Someone very close to me recently said: “You receive monthly hand-outs from the government, and you don’t know what it’s like to work a day in your life.”
Friends, this is a direct quote from someone who should know better for multiple reasons.
Many people labor under the misconception that individuals receiving government assistance are lazy, uneducated, unmotivated, etc. I would go so far as to say that there is more of a stigma around receiving government assistance than blindness itself, and that’s really saying something. Just watch parents scramble to round up their toddlers when a blind person strolls by if you doubt this.
Looking at the issue objectively, I can understand why angst and stigma have taken hold. Having a blind person in the community does not really affect people’s day to day lives, but taxes effect everyone. They are grumbled about when shopping, complained about when tipping, and raged against every February. Some people, apparently, need outlets for this anger.
“Why should you receive tax money when I have to pay it?”
“Why do they get benefits when I don’t?”
Full disclosure, my dad works with employment assistance and has always presented the PWD (Persons with Disabilities) money I receive as a way of “leveling the playing field.” Because of his positive and fair attitude, I never even realized there was stigma associated with receiving PWD until I was old enough to receive it myself. The first two reactions I got were polar opposites. One of my friends treated it like a joke, like I was applying to milk the system. Luckily the second person I told was all for it and encouraged me to apply. Anyway, the phrase “level the playing field” has always resonated with me. Today, it helped me peel away the stigma and objectively pose a question to match the ones disgruntled tax-payers ask each other.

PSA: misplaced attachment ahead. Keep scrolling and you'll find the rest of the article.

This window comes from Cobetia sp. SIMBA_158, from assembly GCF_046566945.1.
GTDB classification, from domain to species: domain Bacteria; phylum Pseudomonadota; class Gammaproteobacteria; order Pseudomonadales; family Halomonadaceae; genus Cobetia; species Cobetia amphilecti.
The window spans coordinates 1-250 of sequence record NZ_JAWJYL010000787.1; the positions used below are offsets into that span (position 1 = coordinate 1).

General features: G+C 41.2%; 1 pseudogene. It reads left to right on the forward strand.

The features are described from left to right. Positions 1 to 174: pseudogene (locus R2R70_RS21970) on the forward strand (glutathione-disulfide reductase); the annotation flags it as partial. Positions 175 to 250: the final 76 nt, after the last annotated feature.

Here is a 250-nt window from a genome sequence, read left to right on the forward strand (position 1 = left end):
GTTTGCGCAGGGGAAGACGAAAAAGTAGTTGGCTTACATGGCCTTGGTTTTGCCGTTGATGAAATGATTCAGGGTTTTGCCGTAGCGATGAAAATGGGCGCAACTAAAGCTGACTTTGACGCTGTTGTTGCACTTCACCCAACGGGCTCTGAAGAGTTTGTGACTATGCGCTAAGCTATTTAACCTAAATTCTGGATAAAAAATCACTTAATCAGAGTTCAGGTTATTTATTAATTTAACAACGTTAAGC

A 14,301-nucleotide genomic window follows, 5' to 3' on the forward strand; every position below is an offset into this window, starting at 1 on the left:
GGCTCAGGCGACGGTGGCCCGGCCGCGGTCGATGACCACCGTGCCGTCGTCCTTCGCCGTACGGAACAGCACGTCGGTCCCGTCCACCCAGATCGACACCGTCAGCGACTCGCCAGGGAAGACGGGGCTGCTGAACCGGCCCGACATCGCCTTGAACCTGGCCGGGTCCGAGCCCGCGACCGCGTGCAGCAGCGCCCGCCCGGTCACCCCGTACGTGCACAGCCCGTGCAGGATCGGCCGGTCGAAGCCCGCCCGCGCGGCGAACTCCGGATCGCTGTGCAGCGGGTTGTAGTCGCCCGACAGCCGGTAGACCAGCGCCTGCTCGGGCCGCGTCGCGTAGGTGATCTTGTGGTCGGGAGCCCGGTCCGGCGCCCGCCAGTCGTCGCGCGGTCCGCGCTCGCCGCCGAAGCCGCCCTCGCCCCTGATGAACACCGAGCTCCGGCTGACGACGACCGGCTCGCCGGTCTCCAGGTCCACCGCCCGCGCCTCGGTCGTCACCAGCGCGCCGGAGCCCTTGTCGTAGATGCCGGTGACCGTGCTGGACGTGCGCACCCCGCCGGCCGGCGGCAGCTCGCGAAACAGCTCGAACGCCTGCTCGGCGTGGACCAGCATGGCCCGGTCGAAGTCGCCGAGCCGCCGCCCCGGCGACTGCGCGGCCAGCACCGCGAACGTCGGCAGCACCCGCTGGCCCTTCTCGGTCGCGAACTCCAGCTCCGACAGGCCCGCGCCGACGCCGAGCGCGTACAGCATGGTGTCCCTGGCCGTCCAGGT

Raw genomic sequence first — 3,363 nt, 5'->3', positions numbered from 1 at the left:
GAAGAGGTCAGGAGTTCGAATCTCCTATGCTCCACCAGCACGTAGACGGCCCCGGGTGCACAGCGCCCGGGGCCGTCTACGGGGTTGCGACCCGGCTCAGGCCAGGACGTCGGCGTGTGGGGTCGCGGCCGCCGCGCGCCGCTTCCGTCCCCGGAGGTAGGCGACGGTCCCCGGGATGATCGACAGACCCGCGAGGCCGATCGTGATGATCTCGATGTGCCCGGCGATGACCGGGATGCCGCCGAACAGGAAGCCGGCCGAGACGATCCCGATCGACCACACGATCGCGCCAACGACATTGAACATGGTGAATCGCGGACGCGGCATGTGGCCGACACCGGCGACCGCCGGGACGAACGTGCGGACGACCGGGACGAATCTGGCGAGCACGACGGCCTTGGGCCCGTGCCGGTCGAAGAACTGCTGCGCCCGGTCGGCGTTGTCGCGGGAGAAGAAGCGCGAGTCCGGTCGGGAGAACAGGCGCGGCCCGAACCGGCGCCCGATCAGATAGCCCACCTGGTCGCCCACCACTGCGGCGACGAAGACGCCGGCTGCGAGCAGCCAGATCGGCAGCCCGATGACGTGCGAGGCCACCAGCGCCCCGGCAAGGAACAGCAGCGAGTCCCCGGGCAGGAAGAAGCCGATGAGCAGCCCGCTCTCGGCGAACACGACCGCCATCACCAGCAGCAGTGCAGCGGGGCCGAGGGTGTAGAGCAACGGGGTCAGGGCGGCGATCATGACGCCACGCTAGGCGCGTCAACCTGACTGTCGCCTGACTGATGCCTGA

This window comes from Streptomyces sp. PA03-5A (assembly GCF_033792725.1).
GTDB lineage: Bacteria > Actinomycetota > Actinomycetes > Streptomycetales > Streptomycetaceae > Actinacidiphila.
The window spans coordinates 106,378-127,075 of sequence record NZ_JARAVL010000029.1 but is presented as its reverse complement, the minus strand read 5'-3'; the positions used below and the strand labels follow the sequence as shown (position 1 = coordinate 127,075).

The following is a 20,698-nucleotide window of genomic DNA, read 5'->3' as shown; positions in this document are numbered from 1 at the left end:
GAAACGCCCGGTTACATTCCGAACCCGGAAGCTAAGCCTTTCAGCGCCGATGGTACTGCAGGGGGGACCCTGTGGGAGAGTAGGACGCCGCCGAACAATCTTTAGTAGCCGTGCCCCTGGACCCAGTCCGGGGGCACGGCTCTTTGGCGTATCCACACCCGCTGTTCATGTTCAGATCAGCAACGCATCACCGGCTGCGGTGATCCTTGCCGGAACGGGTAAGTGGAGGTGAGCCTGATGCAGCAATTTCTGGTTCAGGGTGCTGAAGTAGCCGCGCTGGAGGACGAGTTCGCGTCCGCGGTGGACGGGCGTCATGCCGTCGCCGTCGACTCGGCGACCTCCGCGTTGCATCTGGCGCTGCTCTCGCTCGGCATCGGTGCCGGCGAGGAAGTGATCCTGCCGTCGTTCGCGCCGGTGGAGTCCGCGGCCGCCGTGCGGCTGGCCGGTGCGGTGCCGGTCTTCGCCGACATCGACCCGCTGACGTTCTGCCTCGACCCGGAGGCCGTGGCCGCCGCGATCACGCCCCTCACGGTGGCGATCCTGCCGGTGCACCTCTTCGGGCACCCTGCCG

The question of determining deserving recipients of government assistance can, in my opinion, be answered with one simple rebuttal question.
If you asked someone on government assistance whether they would rather receive a bit of money each month or have the reason for why they were receiving the money in the first place disappear, what do you think they would choose? What would you choose if you were blind, or in a wheel chair, or were a single mother with three small children?
I’ll tell you right now, the money I get is not enough to give up sight. If I could switch places with the person who accused me of receiving “government hand-outs,” if I could see and work any full-time job and they were blind with only a handful of part-time jobs available to them, I would swap in an instant. They can take their so-called hand-outs and get turned down by 80% of the employers in the city. They can struggle to rent from someone who insists that they do not accept pets while their guide dog stands calmly in harness at their side. They can appreciate their “hand-outs” while juggling forty volumes of Braille textbooks, avoiding thirty tinder guys with blindness fetishes, and explaining to the twentieth person that day that “Yes, they were born blind, and no, that is not really an appropriate conversation starter.”
Apologies, my friends. I do not mean to rant, but I do feel strongly about this controversial difference of opinion. The benefits I, and many others, receive are not even that vast, the entirety of my cheque isn’t enough to cover standard rent in Vancouver, but they are something. Because of PWD, I have made it through school and had enough to support myself while I secured a part-time job. I have an education and work-experience, two things that would not have been possible if I were unable to pay rent. This money allows people like myself to build a life for themselves. I am stoked to get a big girl job, get off PWD, and join the rest of you lovely people in contributing to the system.
Disclaimer: I know there are people out there who are somewhat lazy and could probably get a job if they tried. Some of these people do milk the system. The point I am trying to make is that receiving government money does not automatically make you one of these people.
Let me close with some positivity, because I feel like this post is getting too negative.
Most of the people I spoke to after the conversation with the individual quoted at the beginning of this post were 100% supportive.
Friends reminded me that I am a full-time student with a part-time job and that a lot of hard-working non-disabled students don’t do that much.
My heart sister voiced much disgust and talked me through my guilt.
My boyfriend said that knowing I receive PWD made him feel better about paying taxes.
Oh the feels! <3 I appreciate you all so much.
Thank you for reading this post. Please, feel free to add to this discussion in the comments. I value anyone’s experience in this area, especially as mine is mainly limited to personal anecdotes.
Be kind, and be aware.
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